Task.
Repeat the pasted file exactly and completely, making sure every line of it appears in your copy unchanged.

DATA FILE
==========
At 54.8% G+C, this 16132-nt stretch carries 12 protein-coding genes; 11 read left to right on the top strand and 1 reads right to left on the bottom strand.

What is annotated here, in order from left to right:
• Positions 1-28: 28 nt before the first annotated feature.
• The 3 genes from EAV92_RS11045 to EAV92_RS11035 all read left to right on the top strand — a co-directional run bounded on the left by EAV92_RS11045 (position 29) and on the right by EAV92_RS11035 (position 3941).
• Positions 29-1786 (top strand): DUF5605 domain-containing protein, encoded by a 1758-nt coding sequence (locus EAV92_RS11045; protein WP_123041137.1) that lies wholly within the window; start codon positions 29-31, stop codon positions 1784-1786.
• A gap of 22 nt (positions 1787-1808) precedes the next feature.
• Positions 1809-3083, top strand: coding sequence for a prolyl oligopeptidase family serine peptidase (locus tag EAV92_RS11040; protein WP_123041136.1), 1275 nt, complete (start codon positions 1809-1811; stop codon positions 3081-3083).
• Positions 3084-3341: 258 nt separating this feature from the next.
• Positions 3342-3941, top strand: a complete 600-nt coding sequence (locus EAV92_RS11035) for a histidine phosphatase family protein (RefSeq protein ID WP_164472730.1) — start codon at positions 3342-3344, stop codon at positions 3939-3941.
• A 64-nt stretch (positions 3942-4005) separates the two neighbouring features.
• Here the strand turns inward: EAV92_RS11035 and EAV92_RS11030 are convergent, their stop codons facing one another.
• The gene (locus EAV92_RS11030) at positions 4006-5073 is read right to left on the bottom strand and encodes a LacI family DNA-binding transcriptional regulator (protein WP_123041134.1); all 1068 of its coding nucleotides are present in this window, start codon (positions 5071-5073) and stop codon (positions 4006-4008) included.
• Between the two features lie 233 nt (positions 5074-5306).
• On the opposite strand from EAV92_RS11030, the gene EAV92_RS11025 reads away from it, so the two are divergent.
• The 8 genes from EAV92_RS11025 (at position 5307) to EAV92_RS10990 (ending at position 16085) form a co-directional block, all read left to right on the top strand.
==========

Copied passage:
At 54.8% G+C, this 16132-nt stretch carries 12 protein-coding genes; 11 read left to right on the top strand and 1 reads right to left on the bottom strand.

What is annotated here, in order from left to right:
• Positions 1-28: 28 nt before the first annotated feature.
• The 3 genes from EAV92_RS11045 to EAV92_RS11035 all read left to right on the top strand — a co-directional run bounded on the left by EAV92_RS11045 (position 29) and on the right by EAV92_RS11035 (position 3941).
• Positions 29-1786 (top strand): DUF5605 domain-containing protein, encoded by a 1758-nt coding sequence (locus EAV92_RS11045; protein WP_123041137.1) that lies wholly within the window; start codon positions 29-31, stop codon positions 1784-1786.
• A gap of 22 nt (positions 1787-1808) precedes the next feature.
• Positions 1809-3083, top strand: coding sequence for a prolyl oligopeptidase family serine peptidase (locus tag EAV92_RS11040; protein WP_123041136.1), 1275 nt, complete (start codon positions 1809-1811; stop codon positions 3081-3083).
• Positions 3084-3341: 258 nt separating this feature from the next.
• Positions 3342-3941, top strand: a complete 600-nt coding sequence (locus EAV92_RS11035) for a histidine phosphatase family protein (RefSeq protein ID WP_164472730.1) — start codon at positions 3342-3344, stop codon at positions 3939-3941.
• A 64-nt stretch (positions 3942-4005) separates the two neighbouring features.
• Here the strand turns inward: EAV92_RS11035 and EAV92_RS11030 are convergent, their stop codons facing one another.
• The gene (locus EAV92_RS11030) at positions 4006-5073 is read right to left on the bottom strand and encodes a LacI family DNA-binding transcriptional regulator (protein WP_123041134.1); all 1068 of its coding nucleotides are present in this window, start codon (positions 5071-5073) and stop codon (positions 4006-4008) included.
• Between the two features lie 233 nt (positions 5074-5306).
• On the opposite strand from EAV92_RS11030, the gene EAV92_RS11025 reads away from it, so the two are divergent.
• The 8 genes from EAV92_RS11025 (at position 5307) to EAV92_RS10990 (ending at position 16085) form a co-directional block, all read left to right on the top strand.